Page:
These are obvious areas where we don’t have to ask, “Is this God’s will for me?” Substitute any of the above into the question and the answer is, “Yes, it’s God’s will for me to be pure, to be holy, to forgive, to love, to honor Him.”

Are we obeying Him in these areas? If we aren’t then how can we expect Him to show us what comes next? Daily attentiveness and listening to the Lord’s voice is a prerequisite to hearing Him clearly when we have to make the bigger decisions – what job to take, whom to marry, where to live, whom to partner with in business or what business venture to get into, etc. How can we discern God’s voice when it really counts if we’ve deafened ourselves to Him in the day to day? 
“The secret of the Lord is for those who fear Him, and He will make them know His covenant.” (Psalm 25:14)

4. The POWER of God and the PRIVILEGE OF PARTICIPATION in building His Kingdom. When Joshua was leading the Israelites across the Jordan River to enter the promised land, the priests had to step into the water first like God asked them to before it dried up for them. Then, they could walk across safely. The miracle didn’t happen before the obedience.

When Edric and I have conflicts and we are about to minister to people whether it’s via public speaking or counseling, we have to resolve our issues first and ask for forgiveness from one another, otherwise there’s no empowering of the Holy Spirit in us to connect with the hearts of people or to effectively deliver the Word of God. We may not feel like doing so, but the Bible tells us to ask for forgiveness and to forgive, and to refrain from doing so would be a violation of God’s Word.

Just this morning, Edric and I got irritated at each other for being late to a meeting. It was my fault for leaving my phone but I felt that his reaction wasn’t fair. So I accused him of failing to be on the ball himself and not deciding on a specific time for us to leave the house. Well, this conversation snowballed and I rolled my eyes at one point and called him a “jerk” under my breath when he couldn’t hear me. I know. It was bad. I was so wrong. I let my irritation control my tongue. 

Since we were on our way to a ministry meeting, we had to resolve it. We knew we couldn’t stand before the Lord or others with authenticity or with spiritual authority. So we both apologized and asked for each other’s forgiveness. It wasn’t easy but it was necessary. We knew there would be no power in our lives if we remained in sin, persisting in disobedience towards God in the form of anger and unforgiveness. 

5. The PEACE of knowing we true followers of Christ.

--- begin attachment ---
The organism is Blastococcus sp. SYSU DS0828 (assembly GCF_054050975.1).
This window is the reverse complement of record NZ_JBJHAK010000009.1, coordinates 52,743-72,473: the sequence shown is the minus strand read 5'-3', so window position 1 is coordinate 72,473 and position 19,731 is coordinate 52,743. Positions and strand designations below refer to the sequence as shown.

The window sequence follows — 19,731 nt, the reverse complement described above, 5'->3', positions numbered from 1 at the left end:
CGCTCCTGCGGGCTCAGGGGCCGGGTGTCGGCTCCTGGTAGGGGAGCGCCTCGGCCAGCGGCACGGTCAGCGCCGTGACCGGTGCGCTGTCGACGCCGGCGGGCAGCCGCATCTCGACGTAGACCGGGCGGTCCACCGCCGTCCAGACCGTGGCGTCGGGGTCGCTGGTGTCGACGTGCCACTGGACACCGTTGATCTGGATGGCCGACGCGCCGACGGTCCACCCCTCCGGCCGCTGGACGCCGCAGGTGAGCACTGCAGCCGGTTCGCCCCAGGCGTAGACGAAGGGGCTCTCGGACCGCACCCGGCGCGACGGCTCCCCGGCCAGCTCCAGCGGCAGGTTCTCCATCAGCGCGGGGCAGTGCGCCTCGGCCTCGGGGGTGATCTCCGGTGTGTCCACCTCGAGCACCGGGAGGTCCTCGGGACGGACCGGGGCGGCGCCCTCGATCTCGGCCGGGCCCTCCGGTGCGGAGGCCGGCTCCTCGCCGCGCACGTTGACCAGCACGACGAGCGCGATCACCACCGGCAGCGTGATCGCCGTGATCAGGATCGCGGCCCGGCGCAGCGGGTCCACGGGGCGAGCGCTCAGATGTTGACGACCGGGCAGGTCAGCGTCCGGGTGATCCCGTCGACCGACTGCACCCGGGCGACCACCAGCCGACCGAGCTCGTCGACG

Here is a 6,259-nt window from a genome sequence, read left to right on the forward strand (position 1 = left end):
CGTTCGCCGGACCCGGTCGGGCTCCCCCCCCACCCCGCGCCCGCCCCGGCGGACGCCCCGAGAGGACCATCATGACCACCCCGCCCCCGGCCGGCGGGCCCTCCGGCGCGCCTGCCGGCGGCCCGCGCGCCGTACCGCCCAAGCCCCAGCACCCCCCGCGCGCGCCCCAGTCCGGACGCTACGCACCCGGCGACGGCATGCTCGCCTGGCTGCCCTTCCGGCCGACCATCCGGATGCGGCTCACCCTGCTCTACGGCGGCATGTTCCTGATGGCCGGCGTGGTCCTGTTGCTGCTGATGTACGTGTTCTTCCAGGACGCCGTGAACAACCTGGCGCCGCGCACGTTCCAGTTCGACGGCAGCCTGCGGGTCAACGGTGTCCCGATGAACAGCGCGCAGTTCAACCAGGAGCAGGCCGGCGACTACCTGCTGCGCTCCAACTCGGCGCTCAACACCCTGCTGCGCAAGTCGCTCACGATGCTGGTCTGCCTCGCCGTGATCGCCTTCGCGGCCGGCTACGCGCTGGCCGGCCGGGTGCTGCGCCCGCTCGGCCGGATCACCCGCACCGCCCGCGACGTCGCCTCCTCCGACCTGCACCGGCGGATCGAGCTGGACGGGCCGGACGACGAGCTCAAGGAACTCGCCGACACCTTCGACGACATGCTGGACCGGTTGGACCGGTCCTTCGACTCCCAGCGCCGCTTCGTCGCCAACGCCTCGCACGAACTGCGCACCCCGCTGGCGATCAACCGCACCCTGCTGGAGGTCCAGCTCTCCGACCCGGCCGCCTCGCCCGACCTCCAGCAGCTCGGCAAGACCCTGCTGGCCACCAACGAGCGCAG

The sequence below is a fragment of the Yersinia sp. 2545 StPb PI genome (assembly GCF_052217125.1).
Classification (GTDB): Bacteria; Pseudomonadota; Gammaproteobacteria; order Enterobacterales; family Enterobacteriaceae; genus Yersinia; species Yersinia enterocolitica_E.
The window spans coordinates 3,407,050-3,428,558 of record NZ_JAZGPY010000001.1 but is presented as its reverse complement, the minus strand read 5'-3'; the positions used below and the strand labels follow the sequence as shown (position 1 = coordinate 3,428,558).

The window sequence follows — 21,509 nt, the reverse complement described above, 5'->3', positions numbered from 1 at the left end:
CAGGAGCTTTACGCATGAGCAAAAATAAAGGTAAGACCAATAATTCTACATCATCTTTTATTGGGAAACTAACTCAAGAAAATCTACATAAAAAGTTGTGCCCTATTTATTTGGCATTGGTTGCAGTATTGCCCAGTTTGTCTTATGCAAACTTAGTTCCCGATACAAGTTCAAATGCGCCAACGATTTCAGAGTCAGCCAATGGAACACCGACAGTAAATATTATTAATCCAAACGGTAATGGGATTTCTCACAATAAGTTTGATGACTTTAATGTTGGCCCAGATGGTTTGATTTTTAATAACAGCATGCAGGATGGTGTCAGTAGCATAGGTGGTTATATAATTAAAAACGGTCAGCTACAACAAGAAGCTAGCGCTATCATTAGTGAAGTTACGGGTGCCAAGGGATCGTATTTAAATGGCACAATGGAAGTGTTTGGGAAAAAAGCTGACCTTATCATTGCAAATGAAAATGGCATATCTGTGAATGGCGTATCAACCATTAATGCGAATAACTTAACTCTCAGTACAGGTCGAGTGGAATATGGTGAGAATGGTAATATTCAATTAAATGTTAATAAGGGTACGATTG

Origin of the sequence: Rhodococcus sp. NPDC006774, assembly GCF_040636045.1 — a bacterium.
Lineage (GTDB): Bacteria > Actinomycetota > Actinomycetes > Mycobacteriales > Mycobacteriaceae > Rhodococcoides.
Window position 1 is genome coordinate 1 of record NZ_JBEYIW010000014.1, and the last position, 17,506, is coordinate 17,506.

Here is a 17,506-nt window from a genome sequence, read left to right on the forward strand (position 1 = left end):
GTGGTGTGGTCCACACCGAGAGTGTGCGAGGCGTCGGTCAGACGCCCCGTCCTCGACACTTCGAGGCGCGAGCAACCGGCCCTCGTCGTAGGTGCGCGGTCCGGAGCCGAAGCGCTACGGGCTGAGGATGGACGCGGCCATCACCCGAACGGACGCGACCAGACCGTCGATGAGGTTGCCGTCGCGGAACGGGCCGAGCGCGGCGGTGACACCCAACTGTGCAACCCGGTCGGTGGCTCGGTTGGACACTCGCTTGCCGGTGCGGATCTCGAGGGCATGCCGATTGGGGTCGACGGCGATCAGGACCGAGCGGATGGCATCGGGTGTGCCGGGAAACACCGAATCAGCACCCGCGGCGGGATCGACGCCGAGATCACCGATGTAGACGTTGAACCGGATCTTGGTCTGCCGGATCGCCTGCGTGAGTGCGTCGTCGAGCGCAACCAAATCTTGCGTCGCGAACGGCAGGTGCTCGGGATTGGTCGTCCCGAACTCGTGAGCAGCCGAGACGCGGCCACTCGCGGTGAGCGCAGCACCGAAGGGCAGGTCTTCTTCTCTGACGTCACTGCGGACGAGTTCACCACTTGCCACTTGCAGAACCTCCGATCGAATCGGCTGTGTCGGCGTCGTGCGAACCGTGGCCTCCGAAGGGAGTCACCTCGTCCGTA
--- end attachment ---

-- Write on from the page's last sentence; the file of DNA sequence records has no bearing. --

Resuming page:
Many times, Edan, our second child who always like to be sure about everything (a sigurista in Tagalog), asks me, “Mom do you think I love God?” 

My reply is almost always, “Edan, I know you love God because you desire to obey us, you desire to obey Him. There is evidence in your life that you have Christ in your life.” 

When we obey God from the heart, we can confidently say that we are true followers of His, that we love Him. John 14:21 tells us, “Those who accept my commandments and obey them are the ones who love me. And because they love me, my Father will love them. And I will love them and reveal myself to each of them.” Obedience is the evidence of real relationship with God and love for God. 

Since obedience is of infinite importance, let us keep OVER-emphasizing obedience in our homes. In fact, in ours, we get everyone to memorize the mantra, “Obedience brings blessings!” Even little Catalina will shout this out if prodded to. The benefits of obedience are beyond material things — beyond monetary gains, fame, or worldly accomplishments. These things are wonderful, but what counts more is that our kids avoid the painful consequences of sin, that they experience a long, fruitful life that is directed by God for His purposes and empowered by Him, and that we have the peace of knowing they belong to Him. And might I just add, obedient kids are such a delight! They are a blessing to their parents and to those around them.

Courage

We had the opportunity to go to Bukidnon yesterday where we enjoyed family tiem at Dahilayan Adventure Park. World-class ziplines, ropes courses, a luge ride, a drop zone and a base jump make up for an incredible fun place to take the family.  

Since not many people were keen on traveling to the Mindanao region, the park wasn’t crowded. In fact, it was the best time to go! And, it felt very safe to be in Bukidnon and Cagayan de Oro City, where we also stayed. (The military was extremely cautious and the peace and order was commendable.)

At the park, Edric challenged the boys to do some pretty difficult activities, one of which was the Base Jump. This meant they would leap from a high tower like a paratrooper (without the parachute) until the resistance from the harness kicked in. Elijah, who tends to be the adventurous one was incredibly excited. Titus, our laid back and easy going fellow, felt slightly terrified but jumped right off the platform easily. Edan, on the other hand, who is very calculated and risk-averse, actually got teary eyed when it was his turn. He was scared out of his mind. 

Some days prior, Edric encouraged our family to memorize Philippians 4:7 “I can do all things through Christ who strengthens me.” The Base Jump proved to be the best application of courage for Edan who was very tempted to escape from the challenge. With the encouragement of Edric and his brothers, as well as onlookers, he inched towards the end of the platform and leaped off, tears and all! 

It was a man-building moment for him. Afterwards, Edric affirmed all the boys, especially Edan, and processed the definition of courage with them. “Courage is not the absence of fear, it is embracing the fear and overcoming it.” 

As for me, I had my own moment of terror when Edric asked me to do the Drop Zone, which involved being cradled in a swing that launched from a 120 foot point. I hate heights! But Edric convinced and suckered me to tandem-ride with him.